Porphyria cutanea tarda (PCT) is an iron-related disorder that responds to treatment by phlebotomy or low-dose hydroxychloroquine, but comparative data on these treatments are limited. The hypothesis is that hydroxychloroquine is noninferior to phlebotomy in terms of time to remission. Patients with well documented PCT are assigned to treatment by randomization if specific criteria are met. All patients are followed until remission - defined as achieving a normal plasma porphyrin concentration.



Eligible Ages
Between 18 Years and 100 Years
Eligible Genders
Accepts Healthy Volunteers

Inclusion Criteria

  • Documented porphyria cutanea tarda (PCT)
  • Willing to give informed consent
  • Age 18 or greater

Exclusion Criteria

  • Blistering skin lesions due to another condition

Study Design

Phase 2
Study Type
Intervention Model
Parallel Assignment
Primary Purpose
None (Open Label)

Arm Groups

ArmDescriptionAssigned Intervention
Low-dose hydroxychloroquine 100 mg by mouth twice weekly
  • Drug: Hydroxychloroquine
    100 mg by mouth twice weekly
    Other names:
    • Plaquenil
Active Comparator
Phlebotomy 450 mL biweekly
  • Procedure: Phlebotomy
    450 mL every 2 weeks

Recruiting Locations

University of Texas Medical Branch
Galveston, Texas 77555
Karl E Anderson, MD

More Details

The University of Texas Medical Branch, Galveston

Study Contact

Karl E Anderson, MD

Detailed Description

Study Design: Pragmatic Interventional study

Primary Study Objective: To determine and compare time to remission with treatment with low-dose hydroxychloroquine or repeated phlebotomy in participants with PCT.

Secondary Study Objective(s):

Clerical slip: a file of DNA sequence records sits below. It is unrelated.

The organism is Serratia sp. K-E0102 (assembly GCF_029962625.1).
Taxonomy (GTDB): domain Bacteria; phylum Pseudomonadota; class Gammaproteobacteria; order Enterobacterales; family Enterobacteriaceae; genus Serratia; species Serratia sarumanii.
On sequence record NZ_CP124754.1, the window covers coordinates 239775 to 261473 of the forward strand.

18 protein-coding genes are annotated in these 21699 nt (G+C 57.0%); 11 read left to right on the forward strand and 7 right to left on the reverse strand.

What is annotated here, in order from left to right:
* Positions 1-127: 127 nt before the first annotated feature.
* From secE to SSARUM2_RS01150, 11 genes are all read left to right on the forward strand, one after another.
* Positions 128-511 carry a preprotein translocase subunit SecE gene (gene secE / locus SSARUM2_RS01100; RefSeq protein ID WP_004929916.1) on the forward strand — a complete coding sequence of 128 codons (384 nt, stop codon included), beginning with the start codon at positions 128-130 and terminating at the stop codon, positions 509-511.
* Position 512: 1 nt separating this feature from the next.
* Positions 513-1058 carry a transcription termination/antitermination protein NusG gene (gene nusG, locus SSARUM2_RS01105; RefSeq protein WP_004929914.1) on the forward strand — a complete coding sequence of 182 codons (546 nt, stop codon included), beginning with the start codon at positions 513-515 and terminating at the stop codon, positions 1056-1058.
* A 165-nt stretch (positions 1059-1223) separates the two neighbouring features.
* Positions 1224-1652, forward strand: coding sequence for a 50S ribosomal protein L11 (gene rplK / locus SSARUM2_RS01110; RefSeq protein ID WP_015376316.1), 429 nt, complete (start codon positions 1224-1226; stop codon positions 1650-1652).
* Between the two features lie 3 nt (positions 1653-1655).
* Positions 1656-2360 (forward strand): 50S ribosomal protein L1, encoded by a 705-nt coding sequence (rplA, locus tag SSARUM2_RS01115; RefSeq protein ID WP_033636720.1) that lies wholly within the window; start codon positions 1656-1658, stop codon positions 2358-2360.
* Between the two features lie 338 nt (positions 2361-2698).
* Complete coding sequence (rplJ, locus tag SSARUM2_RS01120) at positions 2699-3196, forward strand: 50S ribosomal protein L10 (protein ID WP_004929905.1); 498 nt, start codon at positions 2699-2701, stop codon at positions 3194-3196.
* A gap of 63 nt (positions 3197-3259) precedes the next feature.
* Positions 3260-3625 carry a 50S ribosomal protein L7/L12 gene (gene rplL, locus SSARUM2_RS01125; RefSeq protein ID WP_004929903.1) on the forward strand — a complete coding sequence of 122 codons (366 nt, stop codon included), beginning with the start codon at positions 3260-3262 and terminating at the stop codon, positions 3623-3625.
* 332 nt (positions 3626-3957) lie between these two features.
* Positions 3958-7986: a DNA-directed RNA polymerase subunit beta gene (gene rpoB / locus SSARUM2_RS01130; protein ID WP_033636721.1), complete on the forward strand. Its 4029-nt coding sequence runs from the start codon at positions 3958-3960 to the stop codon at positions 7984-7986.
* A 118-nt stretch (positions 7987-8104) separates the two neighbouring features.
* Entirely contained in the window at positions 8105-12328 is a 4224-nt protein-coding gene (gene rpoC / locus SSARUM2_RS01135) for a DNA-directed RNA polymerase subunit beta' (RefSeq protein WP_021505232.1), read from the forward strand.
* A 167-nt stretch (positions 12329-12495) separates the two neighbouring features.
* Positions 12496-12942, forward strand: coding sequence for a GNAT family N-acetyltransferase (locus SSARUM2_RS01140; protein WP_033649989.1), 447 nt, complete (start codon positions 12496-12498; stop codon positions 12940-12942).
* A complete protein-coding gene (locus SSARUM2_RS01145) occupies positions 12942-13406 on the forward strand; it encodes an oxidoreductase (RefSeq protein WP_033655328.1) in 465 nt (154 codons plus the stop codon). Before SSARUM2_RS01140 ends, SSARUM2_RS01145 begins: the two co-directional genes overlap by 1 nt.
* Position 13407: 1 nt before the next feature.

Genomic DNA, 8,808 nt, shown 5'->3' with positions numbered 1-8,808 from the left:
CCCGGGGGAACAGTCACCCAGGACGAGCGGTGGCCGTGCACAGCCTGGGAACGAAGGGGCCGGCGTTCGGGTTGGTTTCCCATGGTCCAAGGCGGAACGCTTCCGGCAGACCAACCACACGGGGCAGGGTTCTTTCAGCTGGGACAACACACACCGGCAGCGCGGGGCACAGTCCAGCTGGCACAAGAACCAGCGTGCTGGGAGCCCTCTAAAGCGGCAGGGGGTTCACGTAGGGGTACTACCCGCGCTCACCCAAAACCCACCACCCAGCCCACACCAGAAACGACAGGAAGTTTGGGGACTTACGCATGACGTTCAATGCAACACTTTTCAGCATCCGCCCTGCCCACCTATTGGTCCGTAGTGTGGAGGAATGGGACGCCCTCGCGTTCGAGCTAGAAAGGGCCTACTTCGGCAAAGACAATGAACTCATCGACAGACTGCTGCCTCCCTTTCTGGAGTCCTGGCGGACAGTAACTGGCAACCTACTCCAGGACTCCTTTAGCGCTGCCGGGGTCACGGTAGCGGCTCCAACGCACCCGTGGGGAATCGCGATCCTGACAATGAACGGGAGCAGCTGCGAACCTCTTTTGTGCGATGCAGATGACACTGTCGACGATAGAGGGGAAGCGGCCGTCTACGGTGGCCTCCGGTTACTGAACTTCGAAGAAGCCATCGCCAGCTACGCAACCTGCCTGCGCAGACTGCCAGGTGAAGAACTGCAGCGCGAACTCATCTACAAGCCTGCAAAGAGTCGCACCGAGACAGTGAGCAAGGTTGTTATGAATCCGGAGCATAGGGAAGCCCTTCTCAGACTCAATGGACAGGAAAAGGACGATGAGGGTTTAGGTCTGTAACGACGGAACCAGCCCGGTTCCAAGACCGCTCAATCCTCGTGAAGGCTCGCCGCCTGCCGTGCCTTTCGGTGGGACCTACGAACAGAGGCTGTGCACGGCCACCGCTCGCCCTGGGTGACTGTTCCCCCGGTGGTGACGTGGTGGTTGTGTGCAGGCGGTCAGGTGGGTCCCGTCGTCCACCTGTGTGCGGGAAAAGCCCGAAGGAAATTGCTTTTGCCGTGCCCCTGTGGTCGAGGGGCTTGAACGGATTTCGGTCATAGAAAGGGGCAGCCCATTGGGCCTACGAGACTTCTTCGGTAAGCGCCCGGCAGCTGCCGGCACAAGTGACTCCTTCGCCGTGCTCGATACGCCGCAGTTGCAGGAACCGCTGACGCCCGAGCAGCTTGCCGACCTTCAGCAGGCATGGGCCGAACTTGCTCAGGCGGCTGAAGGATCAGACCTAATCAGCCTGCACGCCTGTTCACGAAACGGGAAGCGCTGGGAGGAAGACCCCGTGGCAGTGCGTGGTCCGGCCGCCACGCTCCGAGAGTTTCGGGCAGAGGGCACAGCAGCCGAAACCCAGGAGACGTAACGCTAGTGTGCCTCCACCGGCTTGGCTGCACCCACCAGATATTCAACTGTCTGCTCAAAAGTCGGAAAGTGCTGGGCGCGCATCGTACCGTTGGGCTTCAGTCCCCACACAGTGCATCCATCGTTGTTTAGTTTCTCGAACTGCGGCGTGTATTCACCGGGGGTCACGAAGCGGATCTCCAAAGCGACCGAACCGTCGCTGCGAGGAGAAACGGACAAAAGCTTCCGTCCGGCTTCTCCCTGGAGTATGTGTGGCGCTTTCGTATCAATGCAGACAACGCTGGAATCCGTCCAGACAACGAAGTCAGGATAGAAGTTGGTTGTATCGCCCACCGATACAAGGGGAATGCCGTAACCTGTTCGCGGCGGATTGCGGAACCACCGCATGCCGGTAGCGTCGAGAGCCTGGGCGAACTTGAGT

1. To assess the effects of susceptibility factors on responses to treatment of PCT by these methods.

2. To determine and compare rates of recurrence of PCT after treatment with low-dose hydroxychloroquine or phlebotomy.

Study Population and Main Eligibility/ Exclusion Criteria:


Hydroxychloroquine 100 mg twice weekly for up to 24 months by mouth vs. phlebotomy 450 mL biweekly until target serum ferritin reached, or up to 24 months.

Safety Issues-

1. Side effects of phlebotomy or hydroxychloroquine, which are the same as in clinical practice.

Primary Outcome Measures:

1. Time to achievement of a normal plasma total porphyrin level.

2. Tolerability and safety of both treatments

Secondary Outcome Measures:

1. Time to disappearance of a plasma fluorescence peak at neutral pH.

2. Time to normalization of urinary total porphyrins.

3. Time to normalization of the urinary total porphyrin pattern by HPLC

4. Effects of susceptibility factors such as hepatitis C, inherited UROD deficiency, etc. on efficacy and safety of the two treatment methods.

5. Rates of recurrence after each type of treatment and the effects of susceptibility factors on recurrence rates.

Statistical Considerations (sample size and analysis plan): Time to achieving biochemical endpoints will be determined from individual subject data. Outcome measures such as time to remission will be compared using Cox proportional models to study the effects of susceptibility factors on the hazard ratio to compare the two treatments. Additional modeling will assess factors affecting the frequency of recurrence and seasonality effects using logistic regression modeling and log-rank testing, respectively.

Sponsors: National Institutes of Health (NIH)


Study information shown on this site is derived from ClinicalTrials.gov (a public registry operated by the National Institutes of Health). The listing of studies provided is not certain to be all studies for which you might be eligible. Furthermore, study eligibility requirements can be difficult to understand and may change over time, so it is wise to speak with your medical care provider and individual research study teams when making decisions related to participation.